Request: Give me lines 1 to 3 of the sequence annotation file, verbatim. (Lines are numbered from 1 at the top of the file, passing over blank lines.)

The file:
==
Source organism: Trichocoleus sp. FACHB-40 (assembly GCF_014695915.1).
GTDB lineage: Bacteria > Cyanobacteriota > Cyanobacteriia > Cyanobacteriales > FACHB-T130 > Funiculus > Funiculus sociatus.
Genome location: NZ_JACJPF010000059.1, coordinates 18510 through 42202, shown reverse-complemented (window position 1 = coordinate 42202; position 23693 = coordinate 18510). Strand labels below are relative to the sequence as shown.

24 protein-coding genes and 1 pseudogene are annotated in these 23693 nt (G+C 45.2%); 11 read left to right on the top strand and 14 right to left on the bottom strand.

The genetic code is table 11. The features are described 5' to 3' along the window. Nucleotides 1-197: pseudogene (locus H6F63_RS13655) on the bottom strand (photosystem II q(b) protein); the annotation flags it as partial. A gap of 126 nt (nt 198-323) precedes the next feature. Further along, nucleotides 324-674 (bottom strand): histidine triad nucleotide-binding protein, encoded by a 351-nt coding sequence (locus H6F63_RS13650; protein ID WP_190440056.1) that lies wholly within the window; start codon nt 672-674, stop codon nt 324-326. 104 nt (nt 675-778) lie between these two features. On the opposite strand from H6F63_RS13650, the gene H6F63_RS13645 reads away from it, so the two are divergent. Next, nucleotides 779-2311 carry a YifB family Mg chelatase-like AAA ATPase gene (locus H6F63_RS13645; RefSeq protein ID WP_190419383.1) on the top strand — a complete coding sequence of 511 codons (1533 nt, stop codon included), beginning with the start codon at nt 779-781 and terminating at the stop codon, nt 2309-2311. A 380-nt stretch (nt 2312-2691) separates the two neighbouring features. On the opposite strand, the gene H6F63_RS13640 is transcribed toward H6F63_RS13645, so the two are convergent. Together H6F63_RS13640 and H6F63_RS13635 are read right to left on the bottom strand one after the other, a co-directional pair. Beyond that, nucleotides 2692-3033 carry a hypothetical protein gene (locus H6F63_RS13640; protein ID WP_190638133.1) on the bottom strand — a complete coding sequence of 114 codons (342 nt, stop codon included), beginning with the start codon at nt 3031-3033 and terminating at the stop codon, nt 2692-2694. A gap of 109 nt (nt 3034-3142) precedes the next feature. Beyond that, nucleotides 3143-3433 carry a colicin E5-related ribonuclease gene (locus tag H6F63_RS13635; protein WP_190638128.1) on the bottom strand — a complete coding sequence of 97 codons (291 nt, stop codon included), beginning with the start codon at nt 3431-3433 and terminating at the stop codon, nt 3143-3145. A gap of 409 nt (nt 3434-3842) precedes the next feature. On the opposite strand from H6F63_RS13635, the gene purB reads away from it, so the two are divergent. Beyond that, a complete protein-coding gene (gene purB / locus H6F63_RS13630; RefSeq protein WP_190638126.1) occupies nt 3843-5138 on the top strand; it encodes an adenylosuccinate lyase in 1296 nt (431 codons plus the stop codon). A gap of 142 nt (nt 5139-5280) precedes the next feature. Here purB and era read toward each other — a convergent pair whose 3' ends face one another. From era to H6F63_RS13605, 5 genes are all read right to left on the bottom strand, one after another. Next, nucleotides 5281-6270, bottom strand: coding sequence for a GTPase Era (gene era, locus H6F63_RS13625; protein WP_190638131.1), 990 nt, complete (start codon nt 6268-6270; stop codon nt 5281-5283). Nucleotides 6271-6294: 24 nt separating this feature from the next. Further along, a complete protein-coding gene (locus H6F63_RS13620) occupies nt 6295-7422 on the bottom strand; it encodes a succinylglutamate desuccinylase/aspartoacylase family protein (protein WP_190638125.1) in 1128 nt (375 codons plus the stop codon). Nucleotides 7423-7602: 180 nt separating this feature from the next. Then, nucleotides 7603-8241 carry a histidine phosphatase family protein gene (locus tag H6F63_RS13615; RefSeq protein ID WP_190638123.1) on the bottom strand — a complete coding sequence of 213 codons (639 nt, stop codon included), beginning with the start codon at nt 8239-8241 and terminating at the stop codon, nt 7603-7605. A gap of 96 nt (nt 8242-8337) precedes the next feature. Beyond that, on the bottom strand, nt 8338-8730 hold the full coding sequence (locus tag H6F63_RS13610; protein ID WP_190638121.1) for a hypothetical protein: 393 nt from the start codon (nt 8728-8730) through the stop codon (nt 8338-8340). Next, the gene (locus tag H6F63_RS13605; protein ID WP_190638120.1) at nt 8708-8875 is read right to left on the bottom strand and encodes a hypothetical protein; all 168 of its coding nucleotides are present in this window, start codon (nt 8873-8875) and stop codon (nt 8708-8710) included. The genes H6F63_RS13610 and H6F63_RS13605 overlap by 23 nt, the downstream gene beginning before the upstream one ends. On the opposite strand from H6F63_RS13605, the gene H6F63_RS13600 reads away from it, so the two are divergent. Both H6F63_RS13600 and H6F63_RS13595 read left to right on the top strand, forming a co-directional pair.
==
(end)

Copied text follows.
Source organism: Trichocoleus sp. FACHB-40 (assembly GCF_014695915.1).
GTDB lineage: Bacteria > Cyanobacteriota > Cyanobacteriia > Cyanobacteriales > FACHB-T130 > Funiculus > Funiculus sociatus.
Genome location: NZ_JACJPF010000059.1, coordinates 18510 through 42202, shown reverse-complemented (window position 1 = coordinate 42202; position 23693 = coordinate 18510). Strand labels below are relative to the sequence as shown.